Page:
Feature Friday: Jake Hansen

Jake Hansen is an aspiring actor who has roots here in Johnson County. Photo by Aaron Switzer, The Campus Ledger

Caleb Latas

Staff reporter


He’s a supernova – an exploding star bursting onto the scene of fame and the silver screen.

From beneath the brim of a Vans boonie hat pokes a face lightly dusted with blondish-brown stubble and adorned by a pair of sapphire-like blue eyes. Around his neck is draped a silver necklace, at the bottom of which of hangs a pair of centimeter-long eagle talons — a symbol of his rank as Tom-Tom Beater in the Tribe of Mic-O-Say, a special sect of the Boy Scouts of America.

He is a walking dichotomy, stepping out of the cast mold. Decked in Vans and a tri-colored, three-quarters length henley, he doesn’t strike you as someone who can quote Arthur Miller’s “Death of a Salesman.” When most think of skaters they think of outlaws and outcasts- a cigarette in one hand, shirt off, greasy hair. Most don’t think of an Eagle Scout with theater training. And yet there is Jake Hansen.

Born in Spring Hill, Hansen was like most children in that he desired to be the center of attention. As his peers grew out of this, Hansen held onto it with white knuckles. Despite the desire to have all eyes on him floating just below the surface, Hansen’s first acting experience didn’t come until high school, when he played the role of Tim in Blue Valley Northwest’s production of “Noises Off.”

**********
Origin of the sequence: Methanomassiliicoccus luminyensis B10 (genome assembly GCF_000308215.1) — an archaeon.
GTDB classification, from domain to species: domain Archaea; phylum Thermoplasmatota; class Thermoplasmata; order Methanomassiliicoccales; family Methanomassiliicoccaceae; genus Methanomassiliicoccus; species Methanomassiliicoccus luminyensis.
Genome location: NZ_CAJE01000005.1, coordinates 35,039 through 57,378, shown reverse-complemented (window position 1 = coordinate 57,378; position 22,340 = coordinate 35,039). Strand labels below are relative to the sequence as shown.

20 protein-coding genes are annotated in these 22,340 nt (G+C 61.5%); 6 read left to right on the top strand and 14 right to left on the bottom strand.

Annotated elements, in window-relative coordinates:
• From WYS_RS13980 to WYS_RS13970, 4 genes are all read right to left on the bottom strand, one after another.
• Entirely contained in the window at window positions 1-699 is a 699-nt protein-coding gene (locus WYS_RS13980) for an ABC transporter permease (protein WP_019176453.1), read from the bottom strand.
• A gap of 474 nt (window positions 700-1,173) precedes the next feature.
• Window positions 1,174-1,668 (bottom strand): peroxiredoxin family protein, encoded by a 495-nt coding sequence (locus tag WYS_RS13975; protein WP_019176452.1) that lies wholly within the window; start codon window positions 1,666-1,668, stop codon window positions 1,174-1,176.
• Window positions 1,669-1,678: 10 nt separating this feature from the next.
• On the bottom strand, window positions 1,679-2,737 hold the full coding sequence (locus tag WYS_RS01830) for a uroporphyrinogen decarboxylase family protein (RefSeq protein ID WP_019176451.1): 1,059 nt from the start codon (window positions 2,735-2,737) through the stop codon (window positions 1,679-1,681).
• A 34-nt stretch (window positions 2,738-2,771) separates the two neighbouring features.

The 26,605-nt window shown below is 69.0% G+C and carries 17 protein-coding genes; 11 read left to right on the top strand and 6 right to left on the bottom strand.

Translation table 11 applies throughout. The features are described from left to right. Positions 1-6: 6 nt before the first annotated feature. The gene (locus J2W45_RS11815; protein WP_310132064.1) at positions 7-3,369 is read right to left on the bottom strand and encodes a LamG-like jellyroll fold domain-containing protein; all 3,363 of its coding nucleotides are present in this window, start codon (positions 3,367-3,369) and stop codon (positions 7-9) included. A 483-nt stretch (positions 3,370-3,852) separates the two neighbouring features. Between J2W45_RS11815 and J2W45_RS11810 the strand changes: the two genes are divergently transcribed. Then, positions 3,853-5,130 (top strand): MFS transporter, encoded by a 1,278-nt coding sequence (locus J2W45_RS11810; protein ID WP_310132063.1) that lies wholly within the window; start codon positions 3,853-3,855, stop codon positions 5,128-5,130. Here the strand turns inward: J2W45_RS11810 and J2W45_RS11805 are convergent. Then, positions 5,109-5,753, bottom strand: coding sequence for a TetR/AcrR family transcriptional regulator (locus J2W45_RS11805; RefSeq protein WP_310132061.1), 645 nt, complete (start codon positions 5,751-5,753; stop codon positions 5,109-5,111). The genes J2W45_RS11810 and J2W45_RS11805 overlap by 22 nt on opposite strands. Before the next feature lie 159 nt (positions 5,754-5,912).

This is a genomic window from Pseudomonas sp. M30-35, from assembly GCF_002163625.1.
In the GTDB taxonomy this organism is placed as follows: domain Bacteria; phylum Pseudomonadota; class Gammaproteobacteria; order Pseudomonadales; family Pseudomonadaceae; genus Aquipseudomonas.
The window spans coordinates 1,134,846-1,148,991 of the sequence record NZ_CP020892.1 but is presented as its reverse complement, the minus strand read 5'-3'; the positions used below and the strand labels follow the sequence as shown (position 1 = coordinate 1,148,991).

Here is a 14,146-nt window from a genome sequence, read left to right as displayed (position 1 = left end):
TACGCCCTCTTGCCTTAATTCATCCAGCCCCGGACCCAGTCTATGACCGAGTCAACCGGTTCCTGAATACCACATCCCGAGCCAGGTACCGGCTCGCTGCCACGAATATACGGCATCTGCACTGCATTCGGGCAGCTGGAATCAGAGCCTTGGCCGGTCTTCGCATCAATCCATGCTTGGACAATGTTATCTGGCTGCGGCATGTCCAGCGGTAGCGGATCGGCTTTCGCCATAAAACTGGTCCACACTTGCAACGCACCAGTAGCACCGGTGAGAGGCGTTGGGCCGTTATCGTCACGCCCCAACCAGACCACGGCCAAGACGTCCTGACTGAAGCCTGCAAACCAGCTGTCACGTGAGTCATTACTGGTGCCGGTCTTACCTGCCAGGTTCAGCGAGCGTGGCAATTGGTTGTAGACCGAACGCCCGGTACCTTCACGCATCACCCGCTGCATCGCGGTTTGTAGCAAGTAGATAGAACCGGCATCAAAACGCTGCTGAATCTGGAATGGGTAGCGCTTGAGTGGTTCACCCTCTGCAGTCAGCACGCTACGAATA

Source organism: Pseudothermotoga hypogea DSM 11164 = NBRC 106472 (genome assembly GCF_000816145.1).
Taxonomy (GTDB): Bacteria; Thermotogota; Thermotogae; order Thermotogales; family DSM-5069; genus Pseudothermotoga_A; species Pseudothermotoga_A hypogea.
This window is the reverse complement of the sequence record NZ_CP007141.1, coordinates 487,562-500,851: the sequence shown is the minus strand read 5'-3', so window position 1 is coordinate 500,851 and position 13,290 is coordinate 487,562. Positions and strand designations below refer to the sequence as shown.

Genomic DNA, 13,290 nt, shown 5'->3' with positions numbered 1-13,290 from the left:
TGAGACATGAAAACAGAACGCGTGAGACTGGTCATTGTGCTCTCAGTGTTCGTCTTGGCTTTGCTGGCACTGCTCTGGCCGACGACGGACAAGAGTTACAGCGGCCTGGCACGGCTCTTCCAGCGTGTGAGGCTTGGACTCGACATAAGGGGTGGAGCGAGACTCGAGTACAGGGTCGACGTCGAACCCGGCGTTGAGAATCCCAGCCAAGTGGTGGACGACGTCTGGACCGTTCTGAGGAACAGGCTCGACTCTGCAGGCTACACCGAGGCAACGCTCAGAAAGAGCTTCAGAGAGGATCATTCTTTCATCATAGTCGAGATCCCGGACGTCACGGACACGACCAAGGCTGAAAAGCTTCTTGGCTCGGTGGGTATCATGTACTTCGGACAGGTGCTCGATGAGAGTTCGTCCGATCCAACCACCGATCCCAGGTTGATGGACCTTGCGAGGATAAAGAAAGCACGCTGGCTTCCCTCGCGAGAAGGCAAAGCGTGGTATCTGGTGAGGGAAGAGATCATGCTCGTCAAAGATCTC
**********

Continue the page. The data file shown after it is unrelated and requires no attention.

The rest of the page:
While some may be discouraged or overwhelmed by the bright lights and attention, the memorization and the stress, Hansen felt empowered. It felt natural to him, it kicked and roared his engine to life. He wanted more — he felt he had found his passion and he meant to pursue it.

“I didn’t really know what I wanted to do through high school until I got involved with theater and I got on stage, and I realized this is a way for me to connect to other people,” said Hansen. “Being up [there] is just something I love to do.”

When his hunger for the stage exceeded what his high school drama department could provide him, Hansen turned his sights westward. Los Angeles called him and he answered, making his way to the American Academy of Dramatic Arts (AADA) and delivering two monologues that scored him a sport in the prestigious academy.

Why, then, is Hansen still wandering around Fountain Square when he could be living the Hollywood dream?

In a showing of parental prudence, they insisted their son accumulate some credit hours at a “normal college” before committing himself to the dog-eat-dog world of Hollywood. Maybe, just maybe, his parents hoped, Hansen would find a knack for finance or marketing.

“It’s just in my person that I can’t sit down and just type at a computer for eight hours a day,” Hansen said. “Although I wasn’t typing, I was just sitting at a desk for eight hours a day at school and the only class I was looking forward to was theater.”

So for now, Hansen’s fuse burns slowly but consistently, building up to an ever-so-gratifying boom, making his presence is felt as he exudes confidence and showmanship, patiently waiting for his opportunity to shine his light on the world and to sparkle under the limelight.


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